Adam Fish has posted an interview with Dutch anthropologist Dorien Zandbergen on Savage Minds. The topic is "New Edge," a Californian fusion of high-tech geek and New Age spirituality. I find myself wondering to what degree it contributed to shaping the ethos of the Occupy Wall Street (OWS) movement. Alternatively, I wonder how much "New Edge" itself has been shaped by the fusion of radical individualism, science and fantasy formerly embodied in, for example, The Magazine of Fantasy and Science-Fiction, whose connection with Dungeons & Dragons, World of Warcraft, and similar games is evident. 

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Comment by William Naish on January 7, 2012 at 10:26pm

My impression is that what the OWS and the Burning Man festival have in common is an extremely vague discourse. They centre around 'neoliberal' attitudes that only prescribe self-determination and freedom from dysfunctional power structures. Beyond resisting the current socio-political structure, neither movement has a unified program for what is to replace it. So, as well as remembering that New Yorkers and Californians have disparate cultural backgrounds, we mustn't forget the variety of socio-economic backgrounds and even political positions of the participants of each movement.

I wonder whether the stylistic and 'ideological' (such as it is) similarities are merely indicative of 'empty' cultural repertoires that only define themselves in terms of resisting or inverting features of their common host society (in terms of economic structures, the public/private divide etc). What gives them their supposed commonality is their common resistance to their host society (the US), and NOT so much a common ethos.

Comment by John McCreery on December 23, 2011 at 4:01am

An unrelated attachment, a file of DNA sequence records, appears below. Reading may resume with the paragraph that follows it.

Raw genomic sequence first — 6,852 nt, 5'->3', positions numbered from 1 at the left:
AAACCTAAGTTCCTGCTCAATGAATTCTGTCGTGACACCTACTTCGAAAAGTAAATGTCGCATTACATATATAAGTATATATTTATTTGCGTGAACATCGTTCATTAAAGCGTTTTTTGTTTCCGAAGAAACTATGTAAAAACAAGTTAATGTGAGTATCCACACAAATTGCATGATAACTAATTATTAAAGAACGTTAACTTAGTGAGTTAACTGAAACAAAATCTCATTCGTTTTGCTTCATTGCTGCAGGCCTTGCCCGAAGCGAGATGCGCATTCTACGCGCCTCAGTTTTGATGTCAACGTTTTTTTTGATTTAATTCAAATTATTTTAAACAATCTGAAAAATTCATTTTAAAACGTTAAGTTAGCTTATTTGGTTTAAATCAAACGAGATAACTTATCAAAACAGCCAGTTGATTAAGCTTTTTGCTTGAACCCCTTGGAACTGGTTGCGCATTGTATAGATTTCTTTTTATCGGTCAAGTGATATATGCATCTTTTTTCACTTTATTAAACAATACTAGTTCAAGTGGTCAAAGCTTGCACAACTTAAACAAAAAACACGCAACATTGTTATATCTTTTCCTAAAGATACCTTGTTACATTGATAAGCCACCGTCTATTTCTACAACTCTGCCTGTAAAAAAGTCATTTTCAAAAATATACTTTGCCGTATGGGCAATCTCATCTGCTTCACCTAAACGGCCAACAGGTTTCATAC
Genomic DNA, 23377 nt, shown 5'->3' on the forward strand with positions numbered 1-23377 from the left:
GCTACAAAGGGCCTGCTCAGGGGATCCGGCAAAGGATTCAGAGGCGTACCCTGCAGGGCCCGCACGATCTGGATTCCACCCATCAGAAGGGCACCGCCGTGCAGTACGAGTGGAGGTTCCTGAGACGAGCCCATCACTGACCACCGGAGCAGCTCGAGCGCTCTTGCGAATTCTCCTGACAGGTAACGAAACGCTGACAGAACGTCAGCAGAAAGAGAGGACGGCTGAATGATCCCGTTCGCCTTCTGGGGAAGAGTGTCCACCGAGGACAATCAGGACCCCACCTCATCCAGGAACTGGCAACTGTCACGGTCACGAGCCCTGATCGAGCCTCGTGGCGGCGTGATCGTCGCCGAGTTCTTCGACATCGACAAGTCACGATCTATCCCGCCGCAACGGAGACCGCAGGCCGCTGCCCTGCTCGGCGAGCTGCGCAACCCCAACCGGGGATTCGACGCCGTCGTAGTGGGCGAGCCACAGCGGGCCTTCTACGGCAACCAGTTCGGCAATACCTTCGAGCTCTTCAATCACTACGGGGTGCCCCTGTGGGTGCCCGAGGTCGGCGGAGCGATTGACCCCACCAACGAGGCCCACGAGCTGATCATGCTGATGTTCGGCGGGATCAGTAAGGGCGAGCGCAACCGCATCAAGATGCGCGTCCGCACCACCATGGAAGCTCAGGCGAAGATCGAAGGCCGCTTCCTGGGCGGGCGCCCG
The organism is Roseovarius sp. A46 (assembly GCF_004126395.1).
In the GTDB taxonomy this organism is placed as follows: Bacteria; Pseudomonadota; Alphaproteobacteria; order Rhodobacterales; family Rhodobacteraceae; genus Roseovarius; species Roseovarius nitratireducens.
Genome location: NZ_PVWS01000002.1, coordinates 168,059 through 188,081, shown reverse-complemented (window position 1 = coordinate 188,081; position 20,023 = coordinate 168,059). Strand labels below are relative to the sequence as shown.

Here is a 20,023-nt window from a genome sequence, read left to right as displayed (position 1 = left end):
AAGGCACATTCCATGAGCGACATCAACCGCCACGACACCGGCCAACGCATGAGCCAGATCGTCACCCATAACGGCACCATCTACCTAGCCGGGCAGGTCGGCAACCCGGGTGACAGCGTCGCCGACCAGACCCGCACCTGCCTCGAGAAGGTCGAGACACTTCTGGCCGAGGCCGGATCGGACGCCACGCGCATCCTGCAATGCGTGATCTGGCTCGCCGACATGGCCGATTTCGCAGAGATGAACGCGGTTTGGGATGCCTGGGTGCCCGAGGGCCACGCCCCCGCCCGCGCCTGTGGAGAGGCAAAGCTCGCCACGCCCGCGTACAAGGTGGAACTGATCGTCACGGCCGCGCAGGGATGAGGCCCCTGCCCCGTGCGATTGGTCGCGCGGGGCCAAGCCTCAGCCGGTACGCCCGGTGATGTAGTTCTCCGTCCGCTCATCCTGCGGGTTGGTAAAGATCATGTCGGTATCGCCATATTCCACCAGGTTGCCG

Francine, what you say is really interesting, too. Over on Savage Minds, Adam Fish has made a similar remark about West Coast OWS people versus the New Edge/Burning Man crowd. Dorien Zandbergen, however, thinks that there is something to the similarity I suggest. Theoretically speaking, I find this all fascinating. My working assumption would be that there are both similarities and differences, and the ethnographic challenge is to sort them out, noting the variations of emphasis within common structures and themes.

When I used to have students, I taught them that cultural phenomena are like the wedding dress described as "Something old, something new, something borrowed, and something blue." I especially like that "blue," which I read in the same sense as "the blues." Whether its art, music, kinship or social movements, there is always someone unhappy with what is going on. That's what drives borrowing and innovation.

Comment by Francine Barone on December 22, 2011 at 5:40pm

It's interesting, because OWS is rooted in NYC, culturally distinct in many ways from the New Agey West Coast hipsters. Even as OWS spreads to other American cities it evolves for the culture of each one. There are links between the neoliberal attitudes that fuel both the ethos of OWS and this New Edge movement. However, the strongly spiritual/religious side is much more "California" and while ideal for silicon valley's technologically innovative output, I venture it's less suited to the pragmatic realism of NYC and its own hacker culture.


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